Sanches et al. [24] found that the aqueous extract of guava was effective against Staphylococcus and Bacillus. The methanolic extracts of guava reported by Lin et al. [47] showed significant inhibitory activity against the growth of 2 isolates of Salmonella and enteropathogenic E. coli.

4. Conclusions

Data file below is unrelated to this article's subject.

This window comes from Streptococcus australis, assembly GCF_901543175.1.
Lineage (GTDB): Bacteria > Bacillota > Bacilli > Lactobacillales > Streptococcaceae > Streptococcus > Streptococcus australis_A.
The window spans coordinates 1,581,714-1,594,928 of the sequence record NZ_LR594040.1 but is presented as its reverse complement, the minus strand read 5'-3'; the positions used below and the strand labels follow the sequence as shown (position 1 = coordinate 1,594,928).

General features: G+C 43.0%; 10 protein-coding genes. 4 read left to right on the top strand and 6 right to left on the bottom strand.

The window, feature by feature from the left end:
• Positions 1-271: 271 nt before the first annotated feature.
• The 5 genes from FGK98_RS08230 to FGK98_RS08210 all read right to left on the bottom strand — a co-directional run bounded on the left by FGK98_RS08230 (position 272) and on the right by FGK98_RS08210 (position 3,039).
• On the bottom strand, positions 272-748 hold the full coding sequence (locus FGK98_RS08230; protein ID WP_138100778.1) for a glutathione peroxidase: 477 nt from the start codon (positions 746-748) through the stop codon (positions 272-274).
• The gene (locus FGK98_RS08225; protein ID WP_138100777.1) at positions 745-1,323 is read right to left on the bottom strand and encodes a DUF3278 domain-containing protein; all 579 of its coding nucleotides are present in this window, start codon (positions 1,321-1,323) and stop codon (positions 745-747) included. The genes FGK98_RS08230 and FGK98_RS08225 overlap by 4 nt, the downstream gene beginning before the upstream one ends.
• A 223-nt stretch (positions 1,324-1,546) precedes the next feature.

The present work demonstrates the antimicrobial potential of Psidium guajava leaves extract by using various solvents. The results indicate that ethanol and methanol are better than n-hexane and water for the extraction of the antibacterial properties of guava. The results also indicate that the plant extracts have no antibacterial effect on the Gram-negative bacteria, showing that they do not contain active ingredients against the organisms. The observed inhibition of Gram-positive bacteria, Bacillus cereus and Staphylococcus aureus, suggests that guava possesses compounds containing antibacterial properties that can effectively suppress the growth when extracted using methanol or ethanol as the solvent. Comparisons with related data from the literature indicate that according to the different methodologies of studies on antibacterial activity, the most diverse outcomes can be obtained. This study provides scientific insight to further determine the antimicrobial principles and investigate other pharmacological properties of guava. On the basis of the present finding, P. guajava leaves possess the capabilities of being a good candidate in the search for a natural antimicrobial agent against infections and/or diseases caused by B. cereus and S. aureus.